-G. K. Chesterton, Orthodoxy
photo credit: rr rocketman (nice one!)
Here is what I discovered:
Purple-throated salvia mexicana 'Limelight' blossoms, surrounded by lime green calyces. Pheasantberry heavy with it's scarlet fruit, reminiscent of the dearly missed Laundry Garden in Seamill, Scotland. A Salvia apiana leaf, glowing pale grey in the noonday sun, mysterious scent of dry California hills & split rail fences, And you, scented pelargonium, with velveted tufts against my cheek, you are just too much. These items held in my hand were a riot of colour, and I was at once struck by the unabashed fecundity of God, the feasting, the revelry, the richness of His creation. His richness versus my meagreness. My own poverty of spirit, the paucity with which I love others, and see the world. I am one who has measured out her life in coffeespoons, like T.S. Elliot wrote in the The Love Song of J. Alfred Prufrock. What a stark contrast: His wild and jovial nature vs. my wooden and staid responses. I sat there in the little mission chapel garden and held a handful of God's garden of earthly delights. Looking around with new eyes, I saw it everywhere. The elegance of water reflected on stone and lily pads floating on green glass.
"In quietness and rest is your salvation"
items of note:
- 327 market
- a paper elephant::heidi
- an organic experience::the other
- aunty suzanne brewer
- bbc 4:: gardener's question time
- bricks in the cave::children's adventure story
- dani the poet
- esther in the garden
- esther's boring garden blog
- etsy::all things handmade
- garden rant: garden blog for the courageous and dirty
- i like it::scotland as few have seen it
- let them parachute in
- lizzy cantu
- loose and leafy::lucy
- mayor of dannyland
- neal breakey
- nori::seaweed girl
- o.t. girl::my favourite anonymous o.t.
- pictures just pictures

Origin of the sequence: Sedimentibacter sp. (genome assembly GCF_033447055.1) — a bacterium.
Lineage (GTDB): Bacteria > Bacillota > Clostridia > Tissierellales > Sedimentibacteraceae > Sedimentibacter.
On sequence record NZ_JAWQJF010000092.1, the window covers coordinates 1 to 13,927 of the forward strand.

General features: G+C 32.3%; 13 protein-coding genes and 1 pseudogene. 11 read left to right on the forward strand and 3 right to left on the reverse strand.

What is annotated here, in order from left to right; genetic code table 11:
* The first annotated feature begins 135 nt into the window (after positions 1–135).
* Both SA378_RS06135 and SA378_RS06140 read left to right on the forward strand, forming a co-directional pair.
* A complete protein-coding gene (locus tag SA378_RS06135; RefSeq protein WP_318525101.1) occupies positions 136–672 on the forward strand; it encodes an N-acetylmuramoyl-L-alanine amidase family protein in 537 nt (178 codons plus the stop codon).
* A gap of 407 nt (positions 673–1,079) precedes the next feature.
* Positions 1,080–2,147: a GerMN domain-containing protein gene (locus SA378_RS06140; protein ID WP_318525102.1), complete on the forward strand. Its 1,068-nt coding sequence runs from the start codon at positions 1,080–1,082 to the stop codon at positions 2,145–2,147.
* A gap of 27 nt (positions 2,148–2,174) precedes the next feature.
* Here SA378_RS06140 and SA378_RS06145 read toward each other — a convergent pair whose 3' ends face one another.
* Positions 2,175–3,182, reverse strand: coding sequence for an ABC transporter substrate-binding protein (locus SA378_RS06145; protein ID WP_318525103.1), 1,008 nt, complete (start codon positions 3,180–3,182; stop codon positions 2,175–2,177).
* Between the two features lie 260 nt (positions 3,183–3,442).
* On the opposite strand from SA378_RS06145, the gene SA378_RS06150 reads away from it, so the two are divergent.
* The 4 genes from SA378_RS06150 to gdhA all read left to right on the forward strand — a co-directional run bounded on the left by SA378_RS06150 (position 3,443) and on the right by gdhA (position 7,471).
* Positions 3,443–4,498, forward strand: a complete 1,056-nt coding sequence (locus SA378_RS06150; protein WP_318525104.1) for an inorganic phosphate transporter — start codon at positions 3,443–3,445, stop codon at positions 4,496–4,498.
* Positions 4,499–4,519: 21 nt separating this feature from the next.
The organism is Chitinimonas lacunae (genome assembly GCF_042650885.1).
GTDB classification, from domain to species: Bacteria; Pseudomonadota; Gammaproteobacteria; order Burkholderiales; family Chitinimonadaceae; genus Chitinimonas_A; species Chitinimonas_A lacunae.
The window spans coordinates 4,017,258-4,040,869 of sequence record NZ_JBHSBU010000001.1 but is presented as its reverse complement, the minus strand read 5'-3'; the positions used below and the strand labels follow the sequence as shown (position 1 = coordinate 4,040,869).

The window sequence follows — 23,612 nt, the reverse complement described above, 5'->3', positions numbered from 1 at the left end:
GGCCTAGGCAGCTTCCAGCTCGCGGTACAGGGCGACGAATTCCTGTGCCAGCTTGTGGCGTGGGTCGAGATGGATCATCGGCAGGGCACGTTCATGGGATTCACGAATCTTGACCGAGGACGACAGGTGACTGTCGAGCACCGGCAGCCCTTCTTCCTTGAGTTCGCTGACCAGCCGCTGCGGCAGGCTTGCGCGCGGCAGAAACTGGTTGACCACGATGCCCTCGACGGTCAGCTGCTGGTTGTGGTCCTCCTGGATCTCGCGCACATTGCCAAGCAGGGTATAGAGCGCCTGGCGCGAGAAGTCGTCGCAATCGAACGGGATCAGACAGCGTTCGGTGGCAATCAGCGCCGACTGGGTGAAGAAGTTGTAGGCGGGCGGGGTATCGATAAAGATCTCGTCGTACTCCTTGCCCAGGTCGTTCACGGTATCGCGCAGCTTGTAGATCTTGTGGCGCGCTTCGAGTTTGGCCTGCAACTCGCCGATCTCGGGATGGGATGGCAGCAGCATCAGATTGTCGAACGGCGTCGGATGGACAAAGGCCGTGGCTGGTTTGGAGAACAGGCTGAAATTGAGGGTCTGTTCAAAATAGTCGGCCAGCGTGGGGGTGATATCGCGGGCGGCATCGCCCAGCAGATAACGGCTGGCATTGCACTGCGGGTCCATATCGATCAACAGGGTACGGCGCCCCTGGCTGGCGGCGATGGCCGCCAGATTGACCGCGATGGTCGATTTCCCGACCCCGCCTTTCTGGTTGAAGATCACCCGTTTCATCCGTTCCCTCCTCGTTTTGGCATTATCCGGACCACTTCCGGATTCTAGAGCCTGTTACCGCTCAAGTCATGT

- polar goldie cats: (secret: i am tam's little sister)
- sarah::appearing as herself
- sir gibby::b'liciousbennet
- the molly
- vintage faith church
- YWAM Seamill, Scotland: dearly missed
Read Your Way Through the Garden: Choice Tomes From Garden Literature
- A Book of Salvias by Betsy Clebsch
- Botany for Gardeners by Brian Capon
- Making Bentwood Trellises by Jim Long
- RHS Encyclopedia of Plants & Flowers
- Rose Primer: An Organic Approach to Rose Selection & Care by Orin Martin
- Start With the Soil by Grace Gershuny
- Sunset Western Garden Book
- Sunset Western Landscaping Book
- The Book of Garden Secrets by Patent & Bilderback
- The Concise Oxford Dictionary of Botany
- the Gardener's Table: A Guide to Natural Vegetable Growing and Cooking by Richard Merrill & Joe Ortiz
- The Gardener's Year by Karel Capek
- The Hutchinson Dictionary of Plant Names: Common & Botanical
- We Made A Garden by Margaret Fish
lotsa latin: rosa's botanical & etymological ruminations
- vespertinus: flowers in the evening
- veni vidi nates calcalvi: we came, we saw, we kicked butt. This was printed on a T shirt I bought at Abbot's Thrift many years ago. It encircled the NEA symbol. I wish I knew why.
- superciliaris: shaped like an eyebrow ex: sturnella superciliaris, the White-browed Blackbird
- rosa-sinensis: species of Hibiscus: Hibiscus rosa-sinensis. Lit. Rosa of China, so named by British plant hunters.
- placentiformis: shaped like a cake ex: discocactus placentiformis
- nudiflorus: flowers before leaves show ex: flowering quince, magnolia
- nivalis: growing in or near snow ex: galanthus nivalis (common snowdrop)
- muralis: growing on walls
- mirabilis: marvellous, wonderful
- formosa: beautiful ex: dicentra formosa, a.k.a.western bleeding heart/dutchman's breeches/lady in a bath
- carpe vitam: get a life
- Carolus Linnaeus: Latinized name of Carl von Linne (1707-1778), Swedish naturalist considered the father of plant taxonomy. Whatta guy.